Diet and other risk indicators associated with dental problems in Irish preschool children
Citation:CROWE, MICHAEL JAMES, Diet and other risk indicators associated with dental problems in Irish preschool children, Trinity College Dublin.School of Dental Sciences.RESTORATIVE DENTISTRY AND PERIODONTOLOGY, 2018
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This research used a data science approach to explore multilevel interactions among key aspects of child and primary caregiver (PCG) psychosocial and physical health, as well as diet and lifestyle factors affecting dental problems in preschool children. Data were derived from the infant cohort of the Growing Up in Ireland (GUI) study and the the National Preschool Nutritional Survey (NPNS). Developing code for tools such as data mapping, association analysis and visualisation plots can be used to improve our understanding of the pattern of cariogenic food and free sugar intake. Classification tree analysis (CTA) was used to classify variables and describe interactions between multiple variables including PCG reports of children s dental problem visits, general health, temperament, emotional and behavioural difficulties as well as their own general health, stress, depression, relationship and sociodemographic variables. The GUI survey used a short frequency questionnaire (SFQ) which provided a limited list of healthy and unhealthy foods whereas NPNS used a detailed 4 day weighed food diary. Data mapping protocols were developed to link dietary intake estimates for 3 year old children from NPNS and the second wave of the GUI infant cohort. The pattern of consumption of cariogenic food and drink (CF) intake was determined using two different methods. Finally, a free sugar (FS) algorithm was developed to determine the FS content of foods in the NPNS database. Dental problems were reported among 2.7% of infants at 9 months of age and 5.0% at 3 years. CTA identified infant temperament as the primary predictor of dental problems at 9 months and child global health at 3 years. The prevalence of overweight (including obesity) in 3 year old children was ~23%. In assessing the role of diet and weight status, PCG ethnicity was the most significant predictor of dental problems followed by longstanding illness or disability, mother s BMI and household income. The highest prevalence of dental problems was among children who were obese or underweight with a longstanding illness and an overweight mother. Through mapping the food codes, it was possible to visualise the relative performance of the SFQ compared to the detailed food diary in capturing specific food types, e.g., high sugar foods. The SFQ did not capture a substantial portion of foods consumed by 3 year olds in Ireland. The estimation of CF intake, using two different methods, highlighted how presentation and reporting can affect the interpretation of CF consumption data. Bean plots and alluvial figures also illustrated the usefulness of visualising the overall distribution of intake when using different methods of estimation and comparing snacking and main meal consumption patterns of CF and non-cariogenic foods (NCF). Key findings indicated that all children consumed CF over the NPNS 4-day period and the GUI survey covered less than half of the CF items selected in NPNS. More than one-third of all eating occasions were described as snacks which were consumed twice per day, on average. Association analysis of the meals and snacks provided an insight into the combination of meal components and how CF was consumed with other NCF. Biscuits, squashes, cordials, fruit juice drinks and chocolate confectionary were the most commonly consumed CF snack items. Alluvial plots visualised the CF and NCF interactions of both snacks and main meals. The key sources of FS were similar to the items that do not contribute significantly to nutrient intake but were primary contributors to CF intake. Almost three-quarters of 3 year olds had FS intake greater than the WHO recommendation that FS intake is a maximum 10% of total energy intake. A crude simulation which excluded all FS, from snacks only, of soft drinks, confectionery, cakes, biscuits and sugar demonstrated that mean daily intake of FS would reduce from 14.1% to 11% of total energy intake. As a population level estimate, this would double the proportion of 3 year olds, from one-quarter to one-half, meeting the maximum WHO recommendation of 10% FS. Data analyses such as those adapted in this project should inform future public health approaches in dentistry in Ireland.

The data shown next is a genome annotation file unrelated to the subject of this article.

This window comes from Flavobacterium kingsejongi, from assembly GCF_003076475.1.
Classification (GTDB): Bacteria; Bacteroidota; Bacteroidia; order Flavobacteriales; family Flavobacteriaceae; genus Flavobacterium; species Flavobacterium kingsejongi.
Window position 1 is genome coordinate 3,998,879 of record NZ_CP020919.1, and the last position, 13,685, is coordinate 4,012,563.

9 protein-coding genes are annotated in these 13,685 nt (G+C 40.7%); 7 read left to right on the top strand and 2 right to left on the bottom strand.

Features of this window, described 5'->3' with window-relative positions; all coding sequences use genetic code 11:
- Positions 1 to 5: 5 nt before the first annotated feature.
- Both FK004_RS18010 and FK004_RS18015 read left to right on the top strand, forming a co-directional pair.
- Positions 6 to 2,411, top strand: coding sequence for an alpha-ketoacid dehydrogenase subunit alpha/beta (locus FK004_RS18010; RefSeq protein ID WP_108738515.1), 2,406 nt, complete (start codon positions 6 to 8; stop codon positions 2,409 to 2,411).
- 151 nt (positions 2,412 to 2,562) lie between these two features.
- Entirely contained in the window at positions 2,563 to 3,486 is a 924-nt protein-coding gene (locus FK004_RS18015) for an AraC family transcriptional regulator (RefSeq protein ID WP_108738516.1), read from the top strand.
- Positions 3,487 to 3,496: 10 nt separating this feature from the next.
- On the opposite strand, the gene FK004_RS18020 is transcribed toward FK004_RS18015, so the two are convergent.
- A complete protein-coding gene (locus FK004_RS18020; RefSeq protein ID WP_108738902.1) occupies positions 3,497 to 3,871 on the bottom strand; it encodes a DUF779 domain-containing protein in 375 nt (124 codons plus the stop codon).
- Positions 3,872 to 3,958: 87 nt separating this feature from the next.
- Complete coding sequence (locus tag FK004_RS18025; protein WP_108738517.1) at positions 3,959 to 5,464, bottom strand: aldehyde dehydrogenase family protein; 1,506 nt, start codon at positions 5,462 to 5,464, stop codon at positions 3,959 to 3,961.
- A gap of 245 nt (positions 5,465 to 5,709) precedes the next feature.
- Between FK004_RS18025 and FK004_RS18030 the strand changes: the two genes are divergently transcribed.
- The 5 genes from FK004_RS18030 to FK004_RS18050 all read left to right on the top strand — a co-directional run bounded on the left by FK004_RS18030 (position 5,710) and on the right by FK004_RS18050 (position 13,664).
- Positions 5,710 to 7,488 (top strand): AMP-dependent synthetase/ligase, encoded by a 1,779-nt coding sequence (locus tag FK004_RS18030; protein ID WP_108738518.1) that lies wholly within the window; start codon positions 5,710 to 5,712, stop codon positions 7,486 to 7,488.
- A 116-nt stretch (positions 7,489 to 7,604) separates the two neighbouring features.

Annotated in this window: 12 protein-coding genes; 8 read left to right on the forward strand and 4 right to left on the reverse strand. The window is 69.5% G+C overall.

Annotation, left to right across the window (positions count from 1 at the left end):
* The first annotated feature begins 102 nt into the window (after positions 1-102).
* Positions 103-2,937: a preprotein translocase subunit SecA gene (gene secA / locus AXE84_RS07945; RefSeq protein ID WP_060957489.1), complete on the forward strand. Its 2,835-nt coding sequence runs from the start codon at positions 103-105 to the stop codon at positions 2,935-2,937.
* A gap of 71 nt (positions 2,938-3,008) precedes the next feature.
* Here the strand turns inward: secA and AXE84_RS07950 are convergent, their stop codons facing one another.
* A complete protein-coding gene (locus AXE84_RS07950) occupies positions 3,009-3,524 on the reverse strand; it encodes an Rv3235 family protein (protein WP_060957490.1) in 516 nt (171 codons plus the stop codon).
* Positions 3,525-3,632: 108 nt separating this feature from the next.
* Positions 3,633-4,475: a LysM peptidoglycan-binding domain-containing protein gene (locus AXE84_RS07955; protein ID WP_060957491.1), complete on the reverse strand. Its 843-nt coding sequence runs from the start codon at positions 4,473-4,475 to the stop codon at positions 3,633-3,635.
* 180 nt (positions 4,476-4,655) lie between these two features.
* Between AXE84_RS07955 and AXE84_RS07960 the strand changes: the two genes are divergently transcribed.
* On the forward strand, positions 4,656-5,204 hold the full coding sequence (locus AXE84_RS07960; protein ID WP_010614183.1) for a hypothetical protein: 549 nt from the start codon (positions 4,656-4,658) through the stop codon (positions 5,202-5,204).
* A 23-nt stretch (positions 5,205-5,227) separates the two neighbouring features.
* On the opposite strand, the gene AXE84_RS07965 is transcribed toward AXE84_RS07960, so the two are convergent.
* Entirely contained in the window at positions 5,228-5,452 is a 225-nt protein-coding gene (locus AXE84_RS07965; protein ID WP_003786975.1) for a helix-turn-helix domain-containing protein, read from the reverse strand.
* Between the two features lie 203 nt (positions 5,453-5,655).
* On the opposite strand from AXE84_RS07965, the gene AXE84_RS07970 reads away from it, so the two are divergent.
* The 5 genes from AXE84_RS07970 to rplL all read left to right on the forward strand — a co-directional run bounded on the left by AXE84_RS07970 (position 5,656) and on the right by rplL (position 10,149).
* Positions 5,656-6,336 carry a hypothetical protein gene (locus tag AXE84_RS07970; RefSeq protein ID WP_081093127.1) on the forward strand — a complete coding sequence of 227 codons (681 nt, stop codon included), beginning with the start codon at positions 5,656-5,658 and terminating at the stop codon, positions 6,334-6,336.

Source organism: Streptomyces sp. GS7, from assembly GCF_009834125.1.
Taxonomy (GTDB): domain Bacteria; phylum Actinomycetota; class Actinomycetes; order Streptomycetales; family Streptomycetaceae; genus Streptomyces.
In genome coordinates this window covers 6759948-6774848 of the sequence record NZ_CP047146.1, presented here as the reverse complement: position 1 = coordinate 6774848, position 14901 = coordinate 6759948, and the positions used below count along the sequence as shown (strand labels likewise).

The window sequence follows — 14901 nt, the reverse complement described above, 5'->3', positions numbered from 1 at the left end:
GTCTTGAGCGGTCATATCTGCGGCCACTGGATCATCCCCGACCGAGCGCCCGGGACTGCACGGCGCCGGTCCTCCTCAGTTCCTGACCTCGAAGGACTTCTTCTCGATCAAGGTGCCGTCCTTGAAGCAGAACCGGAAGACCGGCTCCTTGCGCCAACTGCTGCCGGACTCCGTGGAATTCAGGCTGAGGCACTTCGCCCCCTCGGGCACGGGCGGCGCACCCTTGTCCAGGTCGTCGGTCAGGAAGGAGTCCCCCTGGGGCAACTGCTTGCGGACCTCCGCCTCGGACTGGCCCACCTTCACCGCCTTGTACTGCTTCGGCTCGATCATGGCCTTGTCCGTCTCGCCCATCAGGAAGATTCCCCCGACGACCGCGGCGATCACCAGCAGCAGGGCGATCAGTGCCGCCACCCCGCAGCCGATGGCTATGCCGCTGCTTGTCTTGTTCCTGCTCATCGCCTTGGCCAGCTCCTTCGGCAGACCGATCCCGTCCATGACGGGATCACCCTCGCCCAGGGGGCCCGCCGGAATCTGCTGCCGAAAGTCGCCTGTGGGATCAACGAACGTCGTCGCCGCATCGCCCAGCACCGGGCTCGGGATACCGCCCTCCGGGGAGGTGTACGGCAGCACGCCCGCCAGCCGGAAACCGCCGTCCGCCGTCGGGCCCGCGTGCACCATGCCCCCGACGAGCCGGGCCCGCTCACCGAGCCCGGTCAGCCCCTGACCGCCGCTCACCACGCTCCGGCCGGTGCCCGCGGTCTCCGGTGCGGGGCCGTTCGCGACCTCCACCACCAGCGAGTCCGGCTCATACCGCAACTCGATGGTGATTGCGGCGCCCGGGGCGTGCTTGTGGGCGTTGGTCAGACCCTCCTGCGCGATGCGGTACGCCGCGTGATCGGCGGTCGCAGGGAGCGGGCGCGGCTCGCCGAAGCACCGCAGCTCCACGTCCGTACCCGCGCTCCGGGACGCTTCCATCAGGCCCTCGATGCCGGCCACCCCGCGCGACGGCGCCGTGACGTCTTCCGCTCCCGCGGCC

Author: CROWE, MICHAEL JAMES
Publisher:Trinity College Dublin. School of Dental Sciences. Discipline of Dental Science
Type of material:Thesis
Availability:Full text available